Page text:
Bell Works at 101 Crawfords Corner Road in Holmdel — Courtesy: Bell Works
By Joshua Burd
A software firm with a fully remote workforce has leased 25,000 square feet at Holmdel’s Bell Works complex, seeking to create a hub for in-person meetings and collaboration.
Somerset Development, the owner of the 2 million-square-foot property, announced Tuesday that CentralReach will relocate to the site from its current office in Matawan. In doing so, the tenant figures to maintain its remote-first work policy for its team of nearly 400, but will complement that approach with a highly flexible, technology-rich space that promotes face-to-face interaction and communication with those off-site.
Founded in 2012, CentralReach is a fast-growing provider of electronic medical record software and services for applied behavior analysis and related behavioral health practices.
“Our company has continued to grow at an impressive rate over the last few years, despite the challenges of being forced to suddenly adopt a fully remote work model,” CentralReach CEO Chris Sullens said. “While we’re proud of our sustained growth over the years, we also came to recognize the importance of a physical space that could facilitate collaboration between all our employees, regardless of where they are working. We immediately recognized that Bell Works was the right setting to turn that vision to reality, and we are incredibly excited to begin a new era of expansion at the metroburb.”
CentralReach is building the space in tandem with Somerset, G3 Architects and Bell Works Creative Director Paola Zamudio and her team at NPZ Style + Decor, seeking to create a forward-looking workspace. Plans call for an open and highly configurable floorplan, with roughly half of the space dedicated to collaborative work, while meeting rooms and other areas will be outfitted with televisions and other equipment to facilitate seamless communication between employees present in the office and those working remotely.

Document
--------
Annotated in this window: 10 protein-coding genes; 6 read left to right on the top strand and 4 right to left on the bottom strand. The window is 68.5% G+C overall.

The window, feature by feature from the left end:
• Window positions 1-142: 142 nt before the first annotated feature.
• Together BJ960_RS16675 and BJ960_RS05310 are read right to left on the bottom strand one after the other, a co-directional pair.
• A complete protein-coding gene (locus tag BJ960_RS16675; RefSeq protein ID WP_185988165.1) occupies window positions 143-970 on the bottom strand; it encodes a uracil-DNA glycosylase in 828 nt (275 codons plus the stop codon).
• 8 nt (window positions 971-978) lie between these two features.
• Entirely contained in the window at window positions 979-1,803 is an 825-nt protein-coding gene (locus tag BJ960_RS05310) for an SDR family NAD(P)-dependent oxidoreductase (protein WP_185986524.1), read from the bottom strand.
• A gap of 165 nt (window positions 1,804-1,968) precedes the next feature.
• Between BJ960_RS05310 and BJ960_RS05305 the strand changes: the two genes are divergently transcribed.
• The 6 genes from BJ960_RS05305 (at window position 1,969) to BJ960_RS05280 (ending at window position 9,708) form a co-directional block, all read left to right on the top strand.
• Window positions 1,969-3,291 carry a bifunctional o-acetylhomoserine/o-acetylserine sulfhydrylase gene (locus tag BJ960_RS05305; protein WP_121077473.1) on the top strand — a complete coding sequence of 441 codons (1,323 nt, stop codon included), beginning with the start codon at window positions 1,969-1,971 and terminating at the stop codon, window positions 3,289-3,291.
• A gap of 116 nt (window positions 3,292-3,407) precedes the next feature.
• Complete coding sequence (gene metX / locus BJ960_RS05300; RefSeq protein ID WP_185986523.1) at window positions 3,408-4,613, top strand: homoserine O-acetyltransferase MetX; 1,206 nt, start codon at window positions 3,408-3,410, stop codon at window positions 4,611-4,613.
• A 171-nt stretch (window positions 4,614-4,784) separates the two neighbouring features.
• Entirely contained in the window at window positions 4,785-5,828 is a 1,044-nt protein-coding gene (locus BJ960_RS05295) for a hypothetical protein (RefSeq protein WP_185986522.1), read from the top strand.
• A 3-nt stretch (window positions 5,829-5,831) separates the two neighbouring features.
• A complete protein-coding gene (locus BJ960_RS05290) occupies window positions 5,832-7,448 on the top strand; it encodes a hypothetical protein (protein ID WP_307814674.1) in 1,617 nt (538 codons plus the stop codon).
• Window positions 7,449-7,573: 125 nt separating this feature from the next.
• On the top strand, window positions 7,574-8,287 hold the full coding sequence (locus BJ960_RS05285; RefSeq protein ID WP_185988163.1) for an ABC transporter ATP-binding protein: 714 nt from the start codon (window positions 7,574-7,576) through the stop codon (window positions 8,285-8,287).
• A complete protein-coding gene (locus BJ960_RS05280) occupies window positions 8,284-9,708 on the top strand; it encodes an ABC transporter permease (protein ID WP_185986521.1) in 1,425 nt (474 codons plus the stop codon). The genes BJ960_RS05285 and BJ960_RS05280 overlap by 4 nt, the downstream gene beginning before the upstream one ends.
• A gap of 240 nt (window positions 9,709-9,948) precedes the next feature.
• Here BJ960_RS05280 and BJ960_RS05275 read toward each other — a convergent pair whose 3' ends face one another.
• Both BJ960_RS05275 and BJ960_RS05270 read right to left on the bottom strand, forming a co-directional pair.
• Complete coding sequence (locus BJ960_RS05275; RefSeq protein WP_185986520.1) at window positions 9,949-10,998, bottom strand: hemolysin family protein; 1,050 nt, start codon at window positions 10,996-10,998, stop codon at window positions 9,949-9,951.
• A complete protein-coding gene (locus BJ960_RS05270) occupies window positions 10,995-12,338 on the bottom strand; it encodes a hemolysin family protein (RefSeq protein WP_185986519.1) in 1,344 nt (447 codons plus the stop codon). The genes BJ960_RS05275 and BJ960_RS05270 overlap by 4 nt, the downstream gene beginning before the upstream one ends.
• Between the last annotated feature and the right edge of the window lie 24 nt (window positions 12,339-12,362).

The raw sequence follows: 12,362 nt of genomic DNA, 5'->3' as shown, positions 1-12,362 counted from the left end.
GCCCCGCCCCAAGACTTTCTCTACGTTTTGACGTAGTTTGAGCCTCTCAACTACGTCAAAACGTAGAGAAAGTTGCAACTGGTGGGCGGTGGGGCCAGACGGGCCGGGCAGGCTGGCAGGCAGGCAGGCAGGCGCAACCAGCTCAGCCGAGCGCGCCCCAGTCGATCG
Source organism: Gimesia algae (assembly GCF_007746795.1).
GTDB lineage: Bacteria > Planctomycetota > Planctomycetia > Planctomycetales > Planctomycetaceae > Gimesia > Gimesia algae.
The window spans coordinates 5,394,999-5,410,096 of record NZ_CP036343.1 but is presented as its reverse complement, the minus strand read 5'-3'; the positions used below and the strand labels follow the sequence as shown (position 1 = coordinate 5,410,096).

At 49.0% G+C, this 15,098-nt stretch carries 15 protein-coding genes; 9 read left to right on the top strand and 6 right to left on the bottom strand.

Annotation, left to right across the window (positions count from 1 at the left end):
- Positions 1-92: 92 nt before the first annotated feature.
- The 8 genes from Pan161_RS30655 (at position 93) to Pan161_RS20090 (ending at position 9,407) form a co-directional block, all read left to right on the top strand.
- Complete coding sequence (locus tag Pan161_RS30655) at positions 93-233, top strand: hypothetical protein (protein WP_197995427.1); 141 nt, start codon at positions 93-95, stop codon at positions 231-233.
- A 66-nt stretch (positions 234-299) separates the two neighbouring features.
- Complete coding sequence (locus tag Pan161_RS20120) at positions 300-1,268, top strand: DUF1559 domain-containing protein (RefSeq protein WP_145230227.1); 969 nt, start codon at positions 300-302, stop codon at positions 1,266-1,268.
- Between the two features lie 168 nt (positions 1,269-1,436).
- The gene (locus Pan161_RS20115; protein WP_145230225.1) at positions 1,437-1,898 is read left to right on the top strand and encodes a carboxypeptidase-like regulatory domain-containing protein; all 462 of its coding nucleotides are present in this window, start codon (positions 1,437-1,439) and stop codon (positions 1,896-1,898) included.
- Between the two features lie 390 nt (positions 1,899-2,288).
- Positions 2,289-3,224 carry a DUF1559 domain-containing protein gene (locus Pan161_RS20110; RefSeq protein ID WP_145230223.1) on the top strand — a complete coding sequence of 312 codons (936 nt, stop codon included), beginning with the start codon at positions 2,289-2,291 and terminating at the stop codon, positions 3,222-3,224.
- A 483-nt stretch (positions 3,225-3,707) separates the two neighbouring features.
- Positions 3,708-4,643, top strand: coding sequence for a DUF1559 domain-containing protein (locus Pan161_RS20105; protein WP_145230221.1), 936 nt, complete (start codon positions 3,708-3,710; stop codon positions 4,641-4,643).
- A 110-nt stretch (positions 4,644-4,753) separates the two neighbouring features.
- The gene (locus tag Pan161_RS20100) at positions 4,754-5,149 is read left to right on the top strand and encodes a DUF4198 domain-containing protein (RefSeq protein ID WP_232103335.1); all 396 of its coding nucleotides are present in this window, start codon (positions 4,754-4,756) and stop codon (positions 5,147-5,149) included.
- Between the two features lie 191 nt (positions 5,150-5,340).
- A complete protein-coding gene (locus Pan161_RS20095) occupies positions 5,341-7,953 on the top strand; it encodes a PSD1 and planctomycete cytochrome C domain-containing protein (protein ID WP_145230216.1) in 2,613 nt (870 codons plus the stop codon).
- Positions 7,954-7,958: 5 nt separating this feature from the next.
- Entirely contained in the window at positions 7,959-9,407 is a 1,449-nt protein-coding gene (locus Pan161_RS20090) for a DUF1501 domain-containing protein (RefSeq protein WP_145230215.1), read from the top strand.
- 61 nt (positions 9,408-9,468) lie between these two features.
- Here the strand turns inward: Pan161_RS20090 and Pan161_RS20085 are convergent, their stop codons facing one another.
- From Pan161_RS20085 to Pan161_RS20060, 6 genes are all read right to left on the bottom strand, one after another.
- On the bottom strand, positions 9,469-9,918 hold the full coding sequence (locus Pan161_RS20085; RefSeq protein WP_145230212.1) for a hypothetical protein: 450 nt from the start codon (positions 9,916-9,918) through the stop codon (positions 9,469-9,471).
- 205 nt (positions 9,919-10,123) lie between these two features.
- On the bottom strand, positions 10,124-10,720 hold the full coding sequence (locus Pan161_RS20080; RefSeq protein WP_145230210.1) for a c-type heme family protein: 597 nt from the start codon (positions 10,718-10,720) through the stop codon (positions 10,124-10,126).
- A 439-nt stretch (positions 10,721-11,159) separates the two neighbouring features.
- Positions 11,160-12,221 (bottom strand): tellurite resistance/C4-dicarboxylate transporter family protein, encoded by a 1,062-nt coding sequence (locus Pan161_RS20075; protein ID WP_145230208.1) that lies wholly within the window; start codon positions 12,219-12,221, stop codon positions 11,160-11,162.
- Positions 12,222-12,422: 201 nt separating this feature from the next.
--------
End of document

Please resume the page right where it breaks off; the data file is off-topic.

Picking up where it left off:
According to a news release, Zamudio has also designed a space focused on encouraging innovation and wellness to align with Central’s mission of improving behavioral health. That means distinctive and colorful layouts and the use of plants and other sustainable materials.
“Throughout the pandemic, we have placed the health and wellbeing of our staff over productivity and co-location,” Sullens said. “As we listened to our employees through surveys and other forums, it became clear that a ‘remote-first hybrid’ environment was the one that staff overwhelmingly felt balanced their health and wellbeing with the productivity we need to deliver for our customers.
“I truly believe our new space at Bell Works, in conjunction with our remote-first hybrid approach, is the perfect complement to foster the advantages of in-person collaboration while still offering the advantages of remote work.”
The firms noted that CentralReach’s revenue has grown by more than 700 percent since 2018. It also plans to exit 2022 with a team of almost 500, which represents an increase of more than 400 employees in three years, as it invests in expanding its footprint to build leadership positions in the global autism and intervertebral differential dynamics therapy, special education and neurodiversity employment markets.
The company expects to move to Bell Works in late summer 2022, making it among the newest users at the restored and repurposed former Bell Labs campus on Crawfords Corner Road.
“Collaboration and innovation have always been at the heart of our vision for Bell Works, and we’re proud to welcome a company like CentralReach that is embracing these values to fuel its evolution and adapt to a fast-changing new era,” said Ralph Zucker, CEO and president Somerset Development. “Together, we’re creating a new model for the office of the future, which can serve as a guide for so many other businesses as they navigate both a return to the office and the enduring demand for remote work.”